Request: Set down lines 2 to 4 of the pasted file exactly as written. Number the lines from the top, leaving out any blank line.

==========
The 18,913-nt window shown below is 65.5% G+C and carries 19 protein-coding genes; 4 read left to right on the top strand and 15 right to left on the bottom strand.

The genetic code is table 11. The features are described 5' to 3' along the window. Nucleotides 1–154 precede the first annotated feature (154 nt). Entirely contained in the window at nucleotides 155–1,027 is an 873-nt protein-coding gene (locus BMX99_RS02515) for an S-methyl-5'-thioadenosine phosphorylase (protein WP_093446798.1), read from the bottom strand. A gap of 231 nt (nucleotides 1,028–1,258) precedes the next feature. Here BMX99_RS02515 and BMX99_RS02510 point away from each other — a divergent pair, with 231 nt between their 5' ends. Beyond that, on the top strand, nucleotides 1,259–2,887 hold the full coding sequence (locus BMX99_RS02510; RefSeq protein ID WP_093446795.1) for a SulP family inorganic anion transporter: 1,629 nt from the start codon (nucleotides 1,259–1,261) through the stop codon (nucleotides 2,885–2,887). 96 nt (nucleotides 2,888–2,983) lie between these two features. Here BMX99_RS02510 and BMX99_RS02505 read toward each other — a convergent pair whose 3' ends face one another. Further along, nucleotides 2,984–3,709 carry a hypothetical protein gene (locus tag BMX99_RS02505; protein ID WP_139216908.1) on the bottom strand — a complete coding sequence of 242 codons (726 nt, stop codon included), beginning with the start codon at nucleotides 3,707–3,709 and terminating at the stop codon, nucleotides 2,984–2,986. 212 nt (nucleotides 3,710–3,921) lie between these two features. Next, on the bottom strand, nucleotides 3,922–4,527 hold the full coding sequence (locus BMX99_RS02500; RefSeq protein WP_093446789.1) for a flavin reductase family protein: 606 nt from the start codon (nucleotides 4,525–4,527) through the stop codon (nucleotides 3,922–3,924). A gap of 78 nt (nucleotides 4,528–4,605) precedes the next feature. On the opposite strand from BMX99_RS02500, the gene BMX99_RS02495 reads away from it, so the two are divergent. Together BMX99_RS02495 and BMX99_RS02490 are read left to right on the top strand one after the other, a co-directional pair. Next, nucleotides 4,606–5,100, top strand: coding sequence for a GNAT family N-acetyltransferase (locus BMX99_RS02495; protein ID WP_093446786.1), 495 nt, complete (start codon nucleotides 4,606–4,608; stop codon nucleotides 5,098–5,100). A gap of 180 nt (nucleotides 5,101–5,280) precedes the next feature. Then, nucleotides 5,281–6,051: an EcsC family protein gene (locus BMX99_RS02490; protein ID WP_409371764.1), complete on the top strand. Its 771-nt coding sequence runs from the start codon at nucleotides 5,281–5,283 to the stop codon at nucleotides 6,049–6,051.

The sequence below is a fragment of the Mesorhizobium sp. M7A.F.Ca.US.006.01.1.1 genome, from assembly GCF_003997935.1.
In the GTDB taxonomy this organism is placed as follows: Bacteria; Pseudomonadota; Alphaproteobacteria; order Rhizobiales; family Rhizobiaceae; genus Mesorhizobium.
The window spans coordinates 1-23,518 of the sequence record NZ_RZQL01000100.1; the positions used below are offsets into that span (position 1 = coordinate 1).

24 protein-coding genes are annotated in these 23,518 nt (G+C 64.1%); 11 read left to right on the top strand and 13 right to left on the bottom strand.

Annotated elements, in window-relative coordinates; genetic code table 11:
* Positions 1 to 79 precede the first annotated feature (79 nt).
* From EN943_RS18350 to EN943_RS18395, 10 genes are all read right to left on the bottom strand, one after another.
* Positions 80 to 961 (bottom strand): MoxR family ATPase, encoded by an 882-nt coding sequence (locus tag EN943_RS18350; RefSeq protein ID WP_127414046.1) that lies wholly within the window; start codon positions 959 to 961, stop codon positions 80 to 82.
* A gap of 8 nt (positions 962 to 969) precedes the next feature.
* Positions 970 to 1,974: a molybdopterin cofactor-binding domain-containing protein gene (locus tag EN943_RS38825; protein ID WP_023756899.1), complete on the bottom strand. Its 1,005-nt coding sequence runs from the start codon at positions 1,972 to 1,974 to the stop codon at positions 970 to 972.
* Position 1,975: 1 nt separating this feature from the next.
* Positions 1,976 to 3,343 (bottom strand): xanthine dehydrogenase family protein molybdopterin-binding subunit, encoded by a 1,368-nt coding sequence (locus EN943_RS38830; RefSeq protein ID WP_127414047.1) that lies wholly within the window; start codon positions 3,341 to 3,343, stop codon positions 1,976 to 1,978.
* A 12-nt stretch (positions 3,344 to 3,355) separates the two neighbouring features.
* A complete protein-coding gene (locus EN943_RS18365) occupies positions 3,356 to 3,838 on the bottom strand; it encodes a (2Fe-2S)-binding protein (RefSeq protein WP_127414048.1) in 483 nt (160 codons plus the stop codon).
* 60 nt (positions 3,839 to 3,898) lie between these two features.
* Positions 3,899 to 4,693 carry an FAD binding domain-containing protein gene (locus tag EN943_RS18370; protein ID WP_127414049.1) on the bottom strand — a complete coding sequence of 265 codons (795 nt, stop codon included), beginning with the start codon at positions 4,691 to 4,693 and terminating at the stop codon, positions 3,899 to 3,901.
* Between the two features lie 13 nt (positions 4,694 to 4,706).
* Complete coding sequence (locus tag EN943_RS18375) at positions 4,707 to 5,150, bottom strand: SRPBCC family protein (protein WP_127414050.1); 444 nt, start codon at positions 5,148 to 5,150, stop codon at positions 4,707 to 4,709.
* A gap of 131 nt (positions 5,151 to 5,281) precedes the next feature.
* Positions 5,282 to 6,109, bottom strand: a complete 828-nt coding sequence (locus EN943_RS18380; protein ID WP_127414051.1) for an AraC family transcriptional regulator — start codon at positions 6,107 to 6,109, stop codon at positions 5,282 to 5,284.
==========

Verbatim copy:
The genetic code is table 11. The features are described 5' to 3' along the window. Nucleotides 1–154 precede the first annotated feature (154 nt). Entirely contained in the window at nucleotides 155–1,027 is an 873-nt protein-coding gene (locus BMX99_RS02515) for an S-methyl-5'-thioadenosine phosphorylase (protein WP_093446798.1), read from the bottom strand. A gap of 231 nt (nucleotides 1,028–1,258) precedes the next feature. Here BMX99_RS02515 and BMX99_RS02510 point away from each other — a divergent pair, with 231 nt between their 5' ends. Beyond that, on the top strand, nucleotides 1,259–2,887 hold the full coding sequence (locus BMX99_RS02510; RefSeq protein ID WP_093446795.1) for a SulP family inorganic anion transporter: 1,629 nt from the start codon (nucleotides 1,259–1,261) through the stop codon (nucleotides 2,885–2,887). 96 nt (nucleotides 2,888–2,983) lie between these two features. Here BMX99_RS02510 and BMX99_RS02505 read toward each other — a convergent pair whose 3' ends face one another. Further along, nucleotides 2,984–3,709 carry a hypothetical protein gene (locus tag BMX99_RS02505; protein ID WP_139216908.1) on the bottom strand — a complete coding sequence of 242 codons (726 nt, stop codon included), beginning with the start codon at nucleotides 3,707–3,709 and terminating at the stop codon, nucleotides 2,984–2,986. 212 nt (nucleotides 3,710–3,921) lie between these two features. Next, on the bottom strand, nucleotides 3,922–4,527 hold the full coding sequence (locus BMX99_RS02500; RefSeq protein WP_093446789.1) for a flavin reductase family protein: 606 nt from the start codon (nucleotides 4,525–4,527) through the stop codon (nucleotides 3,922–3,924). A gap of 78 nt (nucleotides 4,528–4,605) precedes the next feature. On the opposite strand from BMX99_RS02500, the gene BMX99_RS02495 reads away from it, so the two are divergent. Together BMX99_RS02495 and BMX99_RS02490 are read left to right on the top strand one after the other, a co-directional pair. Next, nucleotides 4,606–5,100, top strand: coding sequence for a GNAT family N-acetyltransferase (locus BMX99_RS02495; protein ID WP_093446786.1), 495 nt, complete (start codon nucleotides 4,606–4,608; stop codon nucleotides 5,098–5,100). A gap of 180 nt (nucleotides 5,101–5,280) precedes the next feature. Then, nucleotides 5,281–6,051: an EcsC family protein gene (locus BMX99_RS02490; protein ID WP_409371764.1), complete on the top strand. Its 771-nt coding sequence runs from the start codon at nucleotides 5,281–5,283 to the stop codon at nucleotides 6,049–6,051.

The sequence below is a fragment of the Mesorhizobium sp. M7A.F.Ca.US.006.01.1.1 genome, from assembly GCF_003997935.1.
In the GTDB taxonomy this organism is placed as follows: Bacteria; Pseudomonadota; Alphaproteobacteria; order Rhizobiales; family Rhizobiaceae; genus Mesorhizobium.